Studies by Physicians for a Smoke-Free Canada claim that high taxes, reduced promotion and smoke-free public places are the keys to the consistent decrease of Canadian smokers (5). But there is a downward trend in smoking across the Western world, which is hard to pin down to any country’s or state’s particular regulation or health campaign. By January 2002, Canadian
cigarette smokers were at an all-time low. It seems rather perverse to keep increasing the anti-smoking propaganda as smoking levels are going down.

Health Canada has also claimed that the increase in the cost of cigarettes will target the youth demographic. But teenagers are notorious for spending their income on non-essentials. Smoking bans in bars have little effect on teenagers in Canada; legal drinking ages vary in provinces between 18 and 19, while many young smokers start at age 12. Most smoking is done at social gatherings or at home, not in bars.

Andrew Swift of Health Canada claimed that the photo campaign’s intention ‘is to discourage young people from smoking’ (6). And when Health Canada introduced the photographic warnings, Murray Kaiserman, director of research for the tobacco control program of Health Canada, claimed that there was ‘no way to ignore the message’ (7). But while there was little opposition to the introduction of the photo warnings, popular dissent was generally heard through mockery and avoidance, particularly on the part of young people.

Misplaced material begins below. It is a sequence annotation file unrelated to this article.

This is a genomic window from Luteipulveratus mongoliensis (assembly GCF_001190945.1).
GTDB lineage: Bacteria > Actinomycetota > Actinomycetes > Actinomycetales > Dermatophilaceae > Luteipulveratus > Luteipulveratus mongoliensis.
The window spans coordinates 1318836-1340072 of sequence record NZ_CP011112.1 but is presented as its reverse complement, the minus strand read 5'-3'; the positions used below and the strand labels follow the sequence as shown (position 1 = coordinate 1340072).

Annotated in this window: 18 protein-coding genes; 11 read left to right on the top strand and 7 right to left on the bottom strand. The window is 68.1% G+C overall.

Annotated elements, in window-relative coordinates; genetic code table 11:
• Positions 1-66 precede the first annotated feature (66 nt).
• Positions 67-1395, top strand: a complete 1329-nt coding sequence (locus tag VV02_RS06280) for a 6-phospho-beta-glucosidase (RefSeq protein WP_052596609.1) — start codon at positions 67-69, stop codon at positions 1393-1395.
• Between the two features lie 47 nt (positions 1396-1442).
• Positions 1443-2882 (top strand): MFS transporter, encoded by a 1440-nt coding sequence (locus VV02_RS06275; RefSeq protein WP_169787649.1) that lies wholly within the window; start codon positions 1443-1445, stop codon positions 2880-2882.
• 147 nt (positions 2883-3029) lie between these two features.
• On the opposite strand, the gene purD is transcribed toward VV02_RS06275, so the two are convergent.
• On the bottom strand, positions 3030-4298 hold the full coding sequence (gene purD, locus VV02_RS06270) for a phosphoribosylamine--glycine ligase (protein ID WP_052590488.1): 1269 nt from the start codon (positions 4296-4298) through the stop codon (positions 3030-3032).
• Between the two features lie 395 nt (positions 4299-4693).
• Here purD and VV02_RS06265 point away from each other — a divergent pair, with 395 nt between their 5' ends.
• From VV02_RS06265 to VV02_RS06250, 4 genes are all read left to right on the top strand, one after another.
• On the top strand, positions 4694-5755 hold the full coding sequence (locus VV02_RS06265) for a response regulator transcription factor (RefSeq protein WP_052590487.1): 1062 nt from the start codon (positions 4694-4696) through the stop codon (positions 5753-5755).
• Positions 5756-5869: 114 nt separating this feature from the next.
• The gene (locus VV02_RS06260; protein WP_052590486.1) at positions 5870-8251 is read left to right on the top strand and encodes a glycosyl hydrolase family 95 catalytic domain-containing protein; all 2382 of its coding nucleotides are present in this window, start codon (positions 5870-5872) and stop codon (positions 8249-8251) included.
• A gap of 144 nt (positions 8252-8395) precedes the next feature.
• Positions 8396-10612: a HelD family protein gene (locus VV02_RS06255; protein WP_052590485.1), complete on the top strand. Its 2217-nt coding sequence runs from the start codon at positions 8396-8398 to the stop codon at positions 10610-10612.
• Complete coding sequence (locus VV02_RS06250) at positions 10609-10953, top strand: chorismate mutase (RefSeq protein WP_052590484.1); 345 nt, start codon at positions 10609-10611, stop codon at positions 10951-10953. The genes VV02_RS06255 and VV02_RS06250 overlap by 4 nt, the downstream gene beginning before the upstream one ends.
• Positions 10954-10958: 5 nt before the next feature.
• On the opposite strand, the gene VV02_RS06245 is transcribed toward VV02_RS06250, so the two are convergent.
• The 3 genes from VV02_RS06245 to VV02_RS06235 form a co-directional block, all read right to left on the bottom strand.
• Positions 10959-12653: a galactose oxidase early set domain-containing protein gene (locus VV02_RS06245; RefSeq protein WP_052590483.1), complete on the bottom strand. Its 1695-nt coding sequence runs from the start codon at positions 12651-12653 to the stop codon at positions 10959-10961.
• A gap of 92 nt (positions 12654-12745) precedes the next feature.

Shopkeepers nationwide now had a new topic to chat with their customers about. Comments rang out across convenience store counters: ‘Don’t gimme the heart one, I think that’s gross!’ Or from the girls: ‘I’ll take impotence, at least I don’t have to worry about that.’ A trend started of saving cigarette boxes with less disturbing images to house the next pack, so that the gruesome organs and warnings could be more easily ignored. Some shops even sold decorative boxes to disguise cigarette packs.

Meanwhile, the Americans who enjoy their Northern neighbours’ attempts at cutting down their notoriously high-smoking population regard these federal tobacco regulations as kitsch, akin to a collectibles, farces, and obscure propaganda. Whatever the campaign is doing for smoking rates, you might wonder what it is doing for our national image.

Mary Kate Dubuss is an American university student currently studying in the UK.

(1) New York considers smoking ban, BBC News, 12 August 2002

(2) Banning the butt: Global anti-smoking efforts, CBC News Online, May 2001 (Updated December 2002)

(3) Montreal Gazette, 22 April 2003

(4) The Economist, 19-25 April 2003

(5) Public Policy and Smoking Cessation, Mark C Taylor, May 1999

(6) See the Health Canada website

(7) Washington Post, 6 October 2002

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Topics Politics